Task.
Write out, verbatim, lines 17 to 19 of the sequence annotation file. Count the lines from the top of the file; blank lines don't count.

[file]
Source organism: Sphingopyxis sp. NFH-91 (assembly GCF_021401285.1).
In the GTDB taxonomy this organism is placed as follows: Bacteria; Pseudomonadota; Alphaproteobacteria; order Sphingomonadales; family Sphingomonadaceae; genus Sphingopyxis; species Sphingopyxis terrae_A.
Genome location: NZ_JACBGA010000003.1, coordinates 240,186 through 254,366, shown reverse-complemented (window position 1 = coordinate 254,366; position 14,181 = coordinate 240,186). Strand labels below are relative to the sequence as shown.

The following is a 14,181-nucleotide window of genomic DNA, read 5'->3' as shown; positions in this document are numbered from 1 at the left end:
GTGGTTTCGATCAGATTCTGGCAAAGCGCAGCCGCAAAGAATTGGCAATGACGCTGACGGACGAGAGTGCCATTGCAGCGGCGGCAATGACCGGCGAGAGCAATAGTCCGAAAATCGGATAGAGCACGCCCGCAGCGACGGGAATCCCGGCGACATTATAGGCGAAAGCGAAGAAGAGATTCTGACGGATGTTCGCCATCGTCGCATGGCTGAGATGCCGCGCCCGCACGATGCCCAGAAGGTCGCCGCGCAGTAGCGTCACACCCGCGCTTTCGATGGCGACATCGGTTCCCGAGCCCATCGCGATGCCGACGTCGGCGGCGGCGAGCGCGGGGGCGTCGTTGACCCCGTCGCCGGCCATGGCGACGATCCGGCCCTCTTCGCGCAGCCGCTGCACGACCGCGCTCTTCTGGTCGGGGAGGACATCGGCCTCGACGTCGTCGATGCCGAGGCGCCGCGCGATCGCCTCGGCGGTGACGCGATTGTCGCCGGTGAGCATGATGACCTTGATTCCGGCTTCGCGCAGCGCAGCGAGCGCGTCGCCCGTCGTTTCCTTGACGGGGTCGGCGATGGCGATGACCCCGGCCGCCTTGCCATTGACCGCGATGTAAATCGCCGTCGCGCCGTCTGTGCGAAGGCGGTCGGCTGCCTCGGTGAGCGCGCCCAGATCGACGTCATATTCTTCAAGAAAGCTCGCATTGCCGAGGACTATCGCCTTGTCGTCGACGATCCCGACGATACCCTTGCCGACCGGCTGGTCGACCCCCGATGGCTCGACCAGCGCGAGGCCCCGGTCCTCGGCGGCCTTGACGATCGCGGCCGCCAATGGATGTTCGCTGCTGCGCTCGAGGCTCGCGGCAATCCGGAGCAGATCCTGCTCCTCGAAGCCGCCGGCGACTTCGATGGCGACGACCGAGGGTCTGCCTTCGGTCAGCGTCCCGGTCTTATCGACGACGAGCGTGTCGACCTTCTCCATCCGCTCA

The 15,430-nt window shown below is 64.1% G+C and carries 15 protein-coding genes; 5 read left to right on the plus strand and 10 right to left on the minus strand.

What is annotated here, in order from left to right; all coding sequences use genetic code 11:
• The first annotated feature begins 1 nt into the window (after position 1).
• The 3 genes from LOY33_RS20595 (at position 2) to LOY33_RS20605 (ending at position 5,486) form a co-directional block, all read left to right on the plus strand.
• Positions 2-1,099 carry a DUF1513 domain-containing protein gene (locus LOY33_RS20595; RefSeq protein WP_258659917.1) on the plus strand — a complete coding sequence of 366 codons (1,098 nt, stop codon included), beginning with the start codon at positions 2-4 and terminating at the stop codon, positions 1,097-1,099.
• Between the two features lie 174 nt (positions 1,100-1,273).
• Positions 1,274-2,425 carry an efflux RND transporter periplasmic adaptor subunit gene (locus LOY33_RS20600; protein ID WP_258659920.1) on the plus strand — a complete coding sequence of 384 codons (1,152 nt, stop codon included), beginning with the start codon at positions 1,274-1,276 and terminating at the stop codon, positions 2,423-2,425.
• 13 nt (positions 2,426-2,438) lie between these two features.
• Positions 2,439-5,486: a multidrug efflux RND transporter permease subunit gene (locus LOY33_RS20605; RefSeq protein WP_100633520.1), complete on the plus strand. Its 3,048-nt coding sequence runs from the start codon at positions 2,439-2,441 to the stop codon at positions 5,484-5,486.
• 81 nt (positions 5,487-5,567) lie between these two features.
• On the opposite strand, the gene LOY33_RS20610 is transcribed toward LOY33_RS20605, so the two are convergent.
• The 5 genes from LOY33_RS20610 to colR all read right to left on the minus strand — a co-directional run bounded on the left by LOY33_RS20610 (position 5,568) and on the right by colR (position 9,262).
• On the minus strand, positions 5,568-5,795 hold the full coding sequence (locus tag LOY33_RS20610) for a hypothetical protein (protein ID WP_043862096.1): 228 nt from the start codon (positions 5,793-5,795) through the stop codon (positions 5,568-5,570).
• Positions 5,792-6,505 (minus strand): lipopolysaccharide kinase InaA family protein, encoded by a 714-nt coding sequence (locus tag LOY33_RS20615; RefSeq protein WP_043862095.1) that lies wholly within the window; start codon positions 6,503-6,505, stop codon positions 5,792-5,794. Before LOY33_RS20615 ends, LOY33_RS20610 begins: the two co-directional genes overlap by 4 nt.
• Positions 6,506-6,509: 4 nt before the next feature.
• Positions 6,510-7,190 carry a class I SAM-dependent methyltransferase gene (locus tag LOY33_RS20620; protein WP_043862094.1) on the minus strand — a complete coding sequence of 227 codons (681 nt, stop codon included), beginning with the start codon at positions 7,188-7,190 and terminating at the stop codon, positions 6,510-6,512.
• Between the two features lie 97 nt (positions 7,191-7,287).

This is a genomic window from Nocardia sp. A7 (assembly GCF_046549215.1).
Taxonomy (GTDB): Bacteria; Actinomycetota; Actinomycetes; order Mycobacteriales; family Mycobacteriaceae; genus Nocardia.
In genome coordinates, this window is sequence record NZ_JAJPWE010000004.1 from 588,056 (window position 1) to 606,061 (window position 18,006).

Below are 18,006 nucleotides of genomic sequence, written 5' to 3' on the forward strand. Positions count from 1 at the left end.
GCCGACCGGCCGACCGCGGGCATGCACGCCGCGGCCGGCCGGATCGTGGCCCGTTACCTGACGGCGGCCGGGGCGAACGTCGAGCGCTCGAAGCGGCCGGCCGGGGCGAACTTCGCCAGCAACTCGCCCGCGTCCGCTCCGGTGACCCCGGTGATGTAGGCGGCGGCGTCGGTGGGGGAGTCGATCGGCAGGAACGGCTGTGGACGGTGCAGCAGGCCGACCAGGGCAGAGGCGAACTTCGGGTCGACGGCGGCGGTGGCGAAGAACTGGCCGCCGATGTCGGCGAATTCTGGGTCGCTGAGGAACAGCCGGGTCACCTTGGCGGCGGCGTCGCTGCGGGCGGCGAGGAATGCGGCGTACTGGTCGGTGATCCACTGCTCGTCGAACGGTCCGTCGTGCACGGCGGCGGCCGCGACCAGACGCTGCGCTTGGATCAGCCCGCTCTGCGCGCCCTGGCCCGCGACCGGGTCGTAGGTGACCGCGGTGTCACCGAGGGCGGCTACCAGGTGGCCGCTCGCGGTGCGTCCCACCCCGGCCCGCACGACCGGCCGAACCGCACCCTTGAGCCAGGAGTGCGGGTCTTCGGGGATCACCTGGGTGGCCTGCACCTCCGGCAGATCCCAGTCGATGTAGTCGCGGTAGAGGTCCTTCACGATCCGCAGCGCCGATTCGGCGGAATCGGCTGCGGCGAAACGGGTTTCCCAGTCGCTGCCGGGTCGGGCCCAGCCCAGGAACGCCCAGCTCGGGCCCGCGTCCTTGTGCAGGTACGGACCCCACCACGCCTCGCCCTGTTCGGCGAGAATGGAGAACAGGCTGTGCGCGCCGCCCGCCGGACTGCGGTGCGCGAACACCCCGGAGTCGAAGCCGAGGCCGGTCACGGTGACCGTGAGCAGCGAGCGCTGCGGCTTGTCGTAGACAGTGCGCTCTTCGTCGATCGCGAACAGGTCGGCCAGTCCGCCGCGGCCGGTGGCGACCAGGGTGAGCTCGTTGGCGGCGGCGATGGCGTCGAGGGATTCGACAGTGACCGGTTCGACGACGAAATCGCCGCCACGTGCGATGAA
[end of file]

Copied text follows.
• The 5 genes from LOY33_RS20610 to colR all read right to left on the minus strand — a co-directional run bounded on the left by LOY33_RS20610 (position 5,568) and on the right by colR (position 9,262).
• On the minus strand, positions 5,568-5,795 hold the full coding sequence (locus tag LOY33_RS20610) for a hypothetical protein (protein ID WP_043862096.1): 228 nt from the start codon (positions 5,793-5,795) through the stop codon (positions 5,568-5,570).
• Positions 5,792-6,505 (minus strand): lipopolysaccharide kinase InaA family protein, encoded by a 714-nt coding sequence (locus tag LOY33_RS20615; RefSeq protein WP_043862095.1) that lies wholly within the window; start codon positions 6,503-6,505, stop codon positions 5,792-5,794. Before LOY33_RS20615 ends, LOY33_RS20610 begins: the two co-directional genes overlap by 4 nt.